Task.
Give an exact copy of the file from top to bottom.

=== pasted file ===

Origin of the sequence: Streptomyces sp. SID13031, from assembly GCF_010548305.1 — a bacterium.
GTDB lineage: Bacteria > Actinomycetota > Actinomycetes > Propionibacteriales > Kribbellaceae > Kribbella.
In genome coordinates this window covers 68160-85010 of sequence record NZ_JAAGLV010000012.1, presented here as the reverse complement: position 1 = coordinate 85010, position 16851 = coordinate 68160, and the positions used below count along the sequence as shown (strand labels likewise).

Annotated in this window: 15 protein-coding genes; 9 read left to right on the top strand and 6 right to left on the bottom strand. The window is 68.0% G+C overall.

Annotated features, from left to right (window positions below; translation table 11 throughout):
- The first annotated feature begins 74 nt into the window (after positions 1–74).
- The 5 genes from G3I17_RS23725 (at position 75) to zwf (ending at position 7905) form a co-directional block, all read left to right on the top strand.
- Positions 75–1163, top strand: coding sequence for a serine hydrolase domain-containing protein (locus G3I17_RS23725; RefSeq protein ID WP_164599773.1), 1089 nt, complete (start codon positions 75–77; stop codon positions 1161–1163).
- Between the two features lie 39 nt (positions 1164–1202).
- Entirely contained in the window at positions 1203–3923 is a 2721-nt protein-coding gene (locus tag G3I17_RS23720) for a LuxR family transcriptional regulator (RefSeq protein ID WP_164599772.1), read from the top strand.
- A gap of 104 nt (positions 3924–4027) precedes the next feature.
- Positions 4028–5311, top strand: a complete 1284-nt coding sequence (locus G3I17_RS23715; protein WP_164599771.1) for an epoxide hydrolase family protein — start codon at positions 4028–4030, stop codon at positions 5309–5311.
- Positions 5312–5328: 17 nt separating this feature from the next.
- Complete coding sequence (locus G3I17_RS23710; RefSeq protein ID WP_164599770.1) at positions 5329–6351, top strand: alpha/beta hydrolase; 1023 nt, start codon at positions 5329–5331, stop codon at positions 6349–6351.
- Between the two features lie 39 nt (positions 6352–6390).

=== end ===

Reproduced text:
Origin of the sequence: Streptomyces sp. SID13031, from assembly GCF_010548305.1 — a bacterium.
GTDB lineage: Bacteria > Actinomycetota > Actinomycetes > Propionibacteriales > Kribbellaceae > Kribbella.
In genome coordinates this window covers 68160-85010 of sequence record NZ_JAAGLV010000012.1, presented here as the reverse complement: position 1 = coordinate 85010, position 16851 = coordinate 68160, and the positions used below count along the sequence as shown (strand labels likewise).

Annotated in this window: 15 protein-coding genes; 9 read left to right on the top strand and 6 right to left on the bottom strand. The window is 68.0% G+C overall.

Annotated features, from left to right (window positions below; translation table 11 throughout):
- The first annotated feature begins 74 nt into the window (after positions 1–74).
- The 5 genes from G3I17_RS23725 (at position 75) to zwf (ending at position 7905) form a co-directional block, all read left to right on the top strand.
- Positions 75–1163, top strand: coding sequence for a serine hydrolase domain-containing protein (locus G3I17_RS23725; RefSeq protein ID WP_164599773.1), 1089 nt, complete (start codon positions 75–77; stop codon positions 1161–1163).
- Between the two features lie 39 nt (positions 1164–1202).
- Entirely contained in the window at positions 1203–3923 is a 2721-nt protein-coding gene (locus tag G3I17_RS23720) for a LuxR family transcriptional regulator (RefSeq protein ID WP_164599772.1), read from the top strand.
- A gap of 104 nt (positions 3924–4027) precedes the next feature.
- Positions 4028–5311, top strand: a complete 1284-nt coding sequence (locus G3I17_RS23715; protein WP_164599771.1) for an epoxide hydrolase family protein — start codon at positions 4028–4030, stop codon at positions 5309–5311.
- Positions 5312–5328: 17 nt separating this feature from the next.
- Complete coding sequence (locus G3I17_RS23710; RefSeq protein ID WP_164599770.1) at positions 5329–6351, top strand: alpha/beta hydrolase; 1023 nt, start codon at positions 5329–5331, stop codon at positions 6349–6351.
- Between the two features lie 39 nt (positions 6352–6390).